Date Thesis Awarded
Bachelors of Arts (BA)
Much research has been done on the integral role of music in Shakespeare's works. Many critics evaluate the role of metaphoric music in the plays, referencing notions of harmonious human interaction or a dissonant cosmos. Also, many critics analyze music's relationship to the bawdy, the sensual, and the deranged within Shakespeare. Fewer critics, but still quite a few, evaluate the literal musical material that likely would have been incorporated into the performance of these works. What did Desdemona's "Willow Song" really sound like? What was the melody of the tunes that Ophelia sang in her mad outrage? My research interests lie in combining these two critical approaches. In my thesis, I evaluate Othello, Hamlet, Twelfth Night, and the Tempest according to the Boethian divisions of music, musica instrumentalis (aural music), musica humana (music of human relationships), and musica mundana (music of the spheres). I analyze the way that these different levels of music work together within each play and then make an argument about how this relationship is a manifestation of Shakespeare's own religious equivocation and doubt.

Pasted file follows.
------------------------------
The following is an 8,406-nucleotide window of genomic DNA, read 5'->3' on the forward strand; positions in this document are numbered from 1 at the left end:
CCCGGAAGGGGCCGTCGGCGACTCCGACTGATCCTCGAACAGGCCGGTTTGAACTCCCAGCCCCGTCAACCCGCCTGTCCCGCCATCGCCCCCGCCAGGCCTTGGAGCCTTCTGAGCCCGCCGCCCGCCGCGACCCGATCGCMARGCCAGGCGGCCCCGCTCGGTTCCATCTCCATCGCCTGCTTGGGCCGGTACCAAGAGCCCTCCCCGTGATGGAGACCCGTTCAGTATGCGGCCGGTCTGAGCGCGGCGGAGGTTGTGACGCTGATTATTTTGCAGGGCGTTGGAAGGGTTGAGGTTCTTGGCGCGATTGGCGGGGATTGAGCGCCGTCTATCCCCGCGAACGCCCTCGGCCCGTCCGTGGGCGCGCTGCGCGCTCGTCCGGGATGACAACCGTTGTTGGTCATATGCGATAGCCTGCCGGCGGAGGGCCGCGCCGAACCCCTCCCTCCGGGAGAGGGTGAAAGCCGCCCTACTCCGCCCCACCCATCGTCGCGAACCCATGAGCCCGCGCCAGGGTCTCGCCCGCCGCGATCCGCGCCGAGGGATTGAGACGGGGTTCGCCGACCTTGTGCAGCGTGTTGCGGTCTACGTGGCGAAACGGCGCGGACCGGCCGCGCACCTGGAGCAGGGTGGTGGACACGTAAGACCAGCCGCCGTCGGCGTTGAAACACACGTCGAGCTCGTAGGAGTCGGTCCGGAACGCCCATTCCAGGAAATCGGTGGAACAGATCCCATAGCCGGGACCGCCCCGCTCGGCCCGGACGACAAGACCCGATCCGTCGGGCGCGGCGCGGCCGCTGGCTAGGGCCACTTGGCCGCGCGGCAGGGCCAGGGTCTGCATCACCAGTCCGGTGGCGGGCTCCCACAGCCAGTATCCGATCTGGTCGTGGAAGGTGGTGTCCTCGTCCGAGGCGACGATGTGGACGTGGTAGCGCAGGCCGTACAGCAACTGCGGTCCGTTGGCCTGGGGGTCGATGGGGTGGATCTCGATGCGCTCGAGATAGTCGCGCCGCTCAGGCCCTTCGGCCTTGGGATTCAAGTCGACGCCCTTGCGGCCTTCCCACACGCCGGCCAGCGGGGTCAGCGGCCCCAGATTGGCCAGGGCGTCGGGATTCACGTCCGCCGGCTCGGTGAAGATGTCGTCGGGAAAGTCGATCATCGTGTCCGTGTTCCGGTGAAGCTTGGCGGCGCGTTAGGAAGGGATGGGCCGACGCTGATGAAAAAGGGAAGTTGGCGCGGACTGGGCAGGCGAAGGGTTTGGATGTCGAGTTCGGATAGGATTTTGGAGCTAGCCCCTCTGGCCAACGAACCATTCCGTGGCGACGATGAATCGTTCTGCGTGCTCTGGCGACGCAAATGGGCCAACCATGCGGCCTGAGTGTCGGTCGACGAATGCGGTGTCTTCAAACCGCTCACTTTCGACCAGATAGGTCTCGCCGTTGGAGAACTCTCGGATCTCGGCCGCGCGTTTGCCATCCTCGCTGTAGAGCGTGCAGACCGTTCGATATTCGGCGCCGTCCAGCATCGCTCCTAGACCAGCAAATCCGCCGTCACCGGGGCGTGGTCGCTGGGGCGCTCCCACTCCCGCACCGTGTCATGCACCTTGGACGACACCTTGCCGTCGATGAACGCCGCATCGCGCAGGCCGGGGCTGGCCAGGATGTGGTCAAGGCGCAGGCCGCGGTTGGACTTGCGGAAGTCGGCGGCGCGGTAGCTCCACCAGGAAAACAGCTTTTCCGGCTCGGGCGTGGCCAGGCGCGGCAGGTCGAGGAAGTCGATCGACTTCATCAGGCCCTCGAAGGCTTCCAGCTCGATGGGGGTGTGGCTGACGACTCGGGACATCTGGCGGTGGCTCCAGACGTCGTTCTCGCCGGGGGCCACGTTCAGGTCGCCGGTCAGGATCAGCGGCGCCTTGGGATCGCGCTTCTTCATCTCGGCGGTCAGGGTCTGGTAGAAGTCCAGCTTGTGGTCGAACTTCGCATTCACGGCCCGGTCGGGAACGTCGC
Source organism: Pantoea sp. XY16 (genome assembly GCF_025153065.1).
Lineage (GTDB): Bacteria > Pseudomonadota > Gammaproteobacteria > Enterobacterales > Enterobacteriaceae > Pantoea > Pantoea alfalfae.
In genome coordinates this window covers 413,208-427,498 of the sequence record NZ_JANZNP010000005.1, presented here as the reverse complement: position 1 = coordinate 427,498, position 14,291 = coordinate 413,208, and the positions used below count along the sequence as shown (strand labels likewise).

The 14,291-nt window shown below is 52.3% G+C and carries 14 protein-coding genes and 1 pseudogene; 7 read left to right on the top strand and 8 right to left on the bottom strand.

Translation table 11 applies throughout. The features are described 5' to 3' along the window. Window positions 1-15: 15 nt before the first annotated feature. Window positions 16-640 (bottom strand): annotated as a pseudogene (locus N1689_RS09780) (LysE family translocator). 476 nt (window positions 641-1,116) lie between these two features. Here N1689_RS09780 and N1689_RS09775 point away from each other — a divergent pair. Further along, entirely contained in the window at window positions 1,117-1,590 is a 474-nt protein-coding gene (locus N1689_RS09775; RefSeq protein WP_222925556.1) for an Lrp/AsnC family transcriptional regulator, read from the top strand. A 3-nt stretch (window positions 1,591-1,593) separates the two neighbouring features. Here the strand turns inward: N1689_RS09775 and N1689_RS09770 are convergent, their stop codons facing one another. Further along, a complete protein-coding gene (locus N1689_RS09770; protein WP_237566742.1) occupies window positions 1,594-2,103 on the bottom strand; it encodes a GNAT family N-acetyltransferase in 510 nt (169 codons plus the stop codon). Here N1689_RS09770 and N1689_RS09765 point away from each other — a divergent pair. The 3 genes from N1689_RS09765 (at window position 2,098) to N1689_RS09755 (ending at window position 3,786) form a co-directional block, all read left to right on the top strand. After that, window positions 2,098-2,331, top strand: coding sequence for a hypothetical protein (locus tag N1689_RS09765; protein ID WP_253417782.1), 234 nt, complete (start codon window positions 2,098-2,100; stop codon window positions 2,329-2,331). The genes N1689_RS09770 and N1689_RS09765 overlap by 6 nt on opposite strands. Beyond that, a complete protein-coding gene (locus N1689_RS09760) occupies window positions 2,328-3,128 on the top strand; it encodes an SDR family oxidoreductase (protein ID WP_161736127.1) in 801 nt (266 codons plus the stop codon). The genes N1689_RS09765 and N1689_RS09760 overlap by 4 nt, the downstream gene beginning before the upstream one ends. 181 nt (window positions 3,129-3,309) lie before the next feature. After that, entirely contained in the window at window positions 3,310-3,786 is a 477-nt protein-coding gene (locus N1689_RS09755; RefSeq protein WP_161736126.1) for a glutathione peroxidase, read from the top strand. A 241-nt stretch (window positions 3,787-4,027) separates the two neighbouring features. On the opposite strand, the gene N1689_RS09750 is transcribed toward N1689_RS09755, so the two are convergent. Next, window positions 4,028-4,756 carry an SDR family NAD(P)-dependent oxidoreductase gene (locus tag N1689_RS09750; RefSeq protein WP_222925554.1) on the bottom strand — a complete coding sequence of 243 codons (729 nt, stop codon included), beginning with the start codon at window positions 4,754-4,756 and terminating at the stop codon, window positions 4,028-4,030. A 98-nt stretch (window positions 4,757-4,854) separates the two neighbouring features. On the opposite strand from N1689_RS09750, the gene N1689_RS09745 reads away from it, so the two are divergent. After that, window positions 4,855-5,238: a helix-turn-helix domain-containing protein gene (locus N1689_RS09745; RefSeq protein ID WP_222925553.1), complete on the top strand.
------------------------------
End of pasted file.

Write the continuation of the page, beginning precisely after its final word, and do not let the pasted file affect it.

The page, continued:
Allen, Ann Katherine, "Divine Harmony Amongst Many Spheres: The Relationship Between Literal and Metaphoric Music in Shakespeare" (2012). Undergraduate Honors Theses. Paper 536.
Creative Commons License
This work is licensed under a Creative Commons Attribution-Noncommercial-No Derivative Works 3.0 License.